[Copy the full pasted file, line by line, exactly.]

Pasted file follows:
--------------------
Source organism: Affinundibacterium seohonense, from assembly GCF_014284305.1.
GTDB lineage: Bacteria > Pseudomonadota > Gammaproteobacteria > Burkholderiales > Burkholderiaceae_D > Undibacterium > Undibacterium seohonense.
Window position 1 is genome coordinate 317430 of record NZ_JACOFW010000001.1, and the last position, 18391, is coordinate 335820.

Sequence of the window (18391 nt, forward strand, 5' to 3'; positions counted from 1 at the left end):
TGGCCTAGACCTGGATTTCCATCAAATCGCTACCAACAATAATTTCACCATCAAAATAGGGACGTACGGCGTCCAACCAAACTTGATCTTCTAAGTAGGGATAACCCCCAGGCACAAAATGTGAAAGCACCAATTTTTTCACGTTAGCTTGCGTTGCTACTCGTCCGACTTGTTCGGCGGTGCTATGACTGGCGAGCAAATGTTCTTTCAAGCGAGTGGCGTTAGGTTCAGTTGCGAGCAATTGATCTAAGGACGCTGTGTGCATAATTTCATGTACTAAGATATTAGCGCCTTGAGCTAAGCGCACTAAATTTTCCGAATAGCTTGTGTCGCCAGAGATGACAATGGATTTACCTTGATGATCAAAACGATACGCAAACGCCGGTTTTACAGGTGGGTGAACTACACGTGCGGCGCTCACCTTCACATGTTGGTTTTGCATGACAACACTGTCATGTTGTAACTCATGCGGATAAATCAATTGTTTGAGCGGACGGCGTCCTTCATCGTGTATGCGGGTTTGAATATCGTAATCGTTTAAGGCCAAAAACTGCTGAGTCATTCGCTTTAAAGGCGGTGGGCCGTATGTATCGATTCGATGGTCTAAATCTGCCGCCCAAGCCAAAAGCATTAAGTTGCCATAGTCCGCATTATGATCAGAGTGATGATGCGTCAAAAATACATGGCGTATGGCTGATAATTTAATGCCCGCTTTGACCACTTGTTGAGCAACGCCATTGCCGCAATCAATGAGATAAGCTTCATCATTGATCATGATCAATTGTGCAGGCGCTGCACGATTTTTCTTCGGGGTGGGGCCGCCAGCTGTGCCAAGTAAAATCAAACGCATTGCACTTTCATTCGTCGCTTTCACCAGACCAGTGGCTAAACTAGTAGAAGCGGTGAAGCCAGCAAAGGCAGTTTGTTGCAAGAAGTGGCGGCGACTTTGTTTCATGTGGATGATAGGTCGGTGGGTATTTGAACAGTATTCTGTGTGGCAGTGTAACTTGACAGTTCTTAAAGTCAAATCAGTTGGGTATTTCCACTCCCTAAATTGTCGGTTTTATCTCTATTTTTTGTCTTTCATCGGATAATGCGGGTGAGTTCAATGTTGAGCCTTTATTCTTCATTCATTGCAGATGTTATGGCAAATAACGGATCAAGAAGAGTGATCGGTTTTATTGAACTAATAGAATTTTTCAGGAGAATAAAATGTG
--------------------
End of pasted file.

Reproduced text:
Source organism: Affinundibacterium seohonense, from assembly GCF_014284305.1.
GTDB lineage: Bacteria > Pseudomonadota > Gammaproteobacteria > Burkholderiales > Burkholderiaceae_D > Undibacterium > Undibacterium seohonense.
Window position 1 is genome coordinate 317430 of record NZ_JACOFW010000001.1, and the last position, 18391, is coordinate 335820.

Sequence of the window (18391 nt, forward strand, 5' to 3'; positions counted from 1 at the left end):
TGGCCTAGACCTGGATTTCCATCAAATCGCTACCAACAATAATTTCACCATCAAAATAGGGACGTACGGCGTCCAACCAAACTTGATCTTCTAAGTAGGGATAACCCCCAGGCACAAAATGTGAAAGCACCAATTTTTTCACGTTAGCTTGCGTTGCTACTCGTCCGACTTGTTCGGCGGTGCTATGACTGGCGAGCAAATGTTCTTTCAAGCGAGTGGCGTTAGGTTCAGTTGCGAGCAATTGATCTAAGGACGCTGTGTGCATAATTTCATGTACTAAGATATTAGCGCCTTGAGCTAAGCGCACTAAATTTTCCGAATAGCTTGTGTCGCCAGAGATGACAATGGATTTACCTTGATGATCAAAACGATACGCAAACGCCGGTTTTACAGGTGGGTGAACTACACGTGCGGCGCTCACCTTCACATGTTGGTTTTGCATGACAACACTGTCATGTTGTAACTCATGCGGATAAATCAATTGTTTGAGCGGACGGCGTCCTTCATCGTGTATGCGGGTTTGAATATCGTAATCGTTTAAGGCCAAAAACTGCTGAGTCATTCGCTTTAAAGGCGGTGGGCCGTATGTATCGATTCGATGGTCTAAATCTGCCGCCCAAGCCAAAAGCATTAAGTTGCCATAGTCCGCATTATGATCAGAGTGATGATGCGTCAAAAATACATGGCGTATGGCTGATAATTTAATGCCCGCTTTGACCACTTGTTGAGCAACGCCATTGCCGCAATCAATGAGATAAGCTTCATCATTGATCATGATCAATTGTGCAGGCGCTGCACGATTTTTCTTCGGGGTGGGGCCGCCAGCTGTGCCAAGTAAAATCAAACGCATTGCACTTTCATTCGTCGCTTTCACCAGACCAGTGGCTAAACTAGTAGAAGCGGTGAAGCCAGCAAAGGCAGTTTGTTGCAAGAAGTGGCGGCGACTTTGTTTCATGTGGATGATAGGTCGGTGGGTATTTGAACAGTATTCTGTGTGGCAGTGTAACTTGACAGTTCTTAAAGTCAAATCAGTTGGGTATTTCCACTCCCTAAATTGTCGGTTTTATCTCTATTTTTTGTCTTTCATCGGATAATGCGGGTGAGTTCAATGTTGAGCCTTTATTCTTCATTCATTGCAGATGTTATGGCAAATAACGGATCAAGAAGAGTGATCGGTTTTATTGAACTAATAGAATTTTTCAGGAGAATAAAATGTG